|05-22-2010, 12:56 PM||#1|
Join Date: Aug 2009
Device: iPad, iPhone 4S
March to the Sea
The second book in the "Prince Rogers" series by John Ringo and David Weber...and just as good. Also free from the Baen Free Library. You can download a DRM free epub (among other versions). I am so glad to have a publisher like Baen producing books I very much like to read. Their ebooks generally cost $6 and are DRM free. I loaded the book via itunes onto my iPad....and alles gut! I'm not sure if these author's use more words I don't know than normal, or that I'm just so used to skipping words I don't know -- but I've used the iBook dictionary feature a lot. And sure enough, these words are real words with definitions that make sense to the story.
Anywhoo -- to the review. Each of these books could stand alone and be good books. There is a story arc, of course, that makes the series worth reading. A spoiled dandy of a prince, third in line to the throne of the empire of man -- gets stranded on a backwater planet with a team of the best of the best of the best marines. To get back home he must cross an entire planet full of warring barbarians and deadly animals to take a space port over, hijack a star ship and get back home.
That's the story arc and you learn of it rather quickly in the first book. The first book "March Up Country" covered the events that lead to the stranding, and the march across a huge and deadly jungle. This book covers the journey from the mountains to the sea. The third book covers crossing the sea and getting to the space port. I'm most of the way through that book now.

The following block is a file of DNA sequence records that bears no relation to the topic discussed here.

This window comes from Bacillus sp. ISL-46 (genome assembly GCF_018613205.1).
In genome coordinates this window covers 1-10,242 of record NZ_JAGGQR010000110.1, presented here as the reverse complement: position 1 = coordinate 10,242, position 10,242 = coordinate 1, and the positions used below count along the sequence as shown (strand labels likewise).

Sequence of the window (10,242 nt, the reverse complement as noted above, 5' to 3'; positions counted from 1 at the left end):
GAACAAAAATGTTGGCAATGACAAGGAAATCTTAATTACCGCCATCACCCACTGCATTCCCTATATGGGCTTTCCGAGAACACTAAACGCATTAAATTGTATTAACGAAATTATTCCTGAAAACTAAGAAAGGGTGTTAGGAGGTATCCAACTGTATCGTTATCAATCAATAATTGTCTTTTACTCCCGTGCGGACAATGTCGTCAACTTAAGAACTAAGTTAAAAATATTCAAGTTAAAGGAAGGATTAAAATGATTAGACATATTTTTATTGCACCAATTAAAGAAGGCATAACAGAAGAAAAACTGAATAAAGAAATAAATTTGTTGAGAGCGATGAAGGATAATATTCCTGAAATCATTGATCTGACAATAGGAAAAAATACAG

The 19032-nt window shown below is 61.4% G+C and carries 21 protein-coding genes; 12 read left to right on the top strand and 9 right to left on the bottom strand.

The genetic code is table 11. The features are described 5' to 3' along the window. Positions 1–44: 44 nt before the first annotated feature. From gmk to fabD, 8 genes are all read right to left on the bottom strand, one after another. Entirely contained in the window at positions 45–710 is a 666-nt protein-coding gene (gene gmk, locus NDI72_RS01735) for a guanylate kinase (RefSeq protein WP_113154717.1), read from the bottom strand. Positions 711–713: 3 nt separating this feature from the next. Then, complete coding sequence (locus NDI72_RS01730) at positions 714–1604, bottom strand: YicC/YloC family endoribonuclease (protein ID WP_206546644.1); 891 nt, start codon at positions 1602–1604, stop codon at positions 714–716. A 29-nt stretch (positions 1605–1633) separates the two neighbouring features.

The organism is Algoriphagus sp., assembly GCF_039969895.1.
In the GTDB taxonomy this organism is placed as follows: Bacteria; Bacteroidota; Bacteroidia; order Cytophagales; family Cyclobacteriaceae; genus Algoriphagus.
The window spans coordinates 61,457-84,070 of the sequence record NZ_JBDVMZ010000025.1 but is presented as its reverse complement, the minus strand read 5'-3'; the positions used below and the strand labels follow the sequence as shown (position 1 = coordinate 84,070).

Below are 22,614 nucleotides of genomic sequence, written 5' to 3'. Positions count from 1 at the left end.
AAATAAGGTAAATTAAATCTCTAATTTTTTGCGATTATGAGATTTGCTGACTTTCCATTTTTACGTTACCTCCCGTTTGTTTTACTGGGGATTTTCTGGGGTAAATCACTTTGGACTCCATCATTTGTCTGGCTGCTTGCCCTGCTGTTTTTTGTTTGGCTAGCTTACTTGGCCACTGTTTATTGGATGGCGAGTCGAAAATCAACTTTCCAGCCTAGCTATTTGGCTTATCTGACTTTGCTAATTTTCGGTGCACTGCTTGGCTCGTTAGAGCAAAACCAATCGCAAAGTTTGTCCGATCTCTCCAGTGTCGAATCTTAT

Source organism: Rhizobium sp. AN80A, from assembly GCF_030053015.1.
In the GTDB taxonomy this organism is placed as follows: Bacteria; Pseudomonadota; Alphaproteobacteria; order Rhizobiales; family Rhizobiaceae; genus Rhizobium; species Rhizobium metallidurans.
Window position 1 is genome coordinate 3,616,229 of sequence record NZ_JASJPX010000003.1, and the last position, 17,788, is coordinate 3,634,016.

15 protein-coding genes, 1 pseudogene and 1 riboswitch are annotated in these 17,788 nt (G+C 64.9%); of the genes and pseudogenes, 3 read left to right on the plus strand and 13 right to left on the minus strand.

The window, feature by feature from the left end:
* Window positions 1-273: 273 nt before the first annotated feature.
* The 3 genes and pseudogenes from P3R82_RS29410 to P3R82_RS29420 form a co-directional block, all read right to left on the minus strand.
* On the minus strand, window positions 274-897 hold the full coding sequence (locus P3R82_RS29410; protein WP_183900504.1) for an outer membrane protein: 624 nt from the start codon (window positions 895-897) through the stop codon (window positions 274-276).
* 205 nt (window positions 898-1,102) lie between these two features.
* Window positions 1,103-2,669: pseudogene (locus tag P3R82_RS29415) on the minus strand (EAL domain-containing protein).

Everything good about the first book is in the second. Great characters, great battle scenes. This is "meat and potatoes" military science fiction. Gone is most of the jungle and battling nasty beasties....and in place are cities and mountains, and a whole different set of obstacles. More importantly, Prince Roger is no longer the spoiled prince but has already emerged as a figure with heroic potential. He gets a love interest -- and there are some truly "laugh out loud" sections of the book on this. Like when the Mardukans (natives of the planet Marduk they are stranded on) ask very detailed and funny personal questions about sex and mating. It's a real hoot.
Roger also begins his transformation into a leader in this book The character development of Roger and many others in the book is superb. You really feel the pain of loss as some treasured characters die. You can't have a realistic war story and have all the good guys survive.
Anyone who liked the first book will like the second. It's the type of book that the phrase "military science fiction" tells the tale. If you like military stories in science fiction settings, then you'd like this book. If you like military stories and haven't been much of a sci fi reader -- you'd probably still like this book. If you can take or leave military stories but can enjoy a good book with excellent character development -- you'll like this book. If you simply can't stand war stories, you wouldn't like this book at all.
I'm a good deal through reading the third book "March to the Stars" -- and it keeps up the excellent standard set by the first two books in the series.
|05-22-2010, 01:12 PM||#2|
Join Date: Oct 2007
Device: HDX 8.9, AuraHD, Nook HD+, Kindle 2,3,T , Opus, Nexus7, iPhone5, etc
I quite like the Empire of Man series. I wonder when we'll see the next book, which won't be a Prince Roger book but will be a prequel about Miranda McClintock, the founder of the Empire of Man. Anyone heard any recent news? Weber's site doesn't really say and johnringo.com looks like it's been pulled down.
|05-24-2010, 07:20 PM||#3|
Join Date: Jan 2010
Location: Springfield, Illinois
Device: Droid Bionic, 1st Gen Kindle Fire. All Sony's Retired
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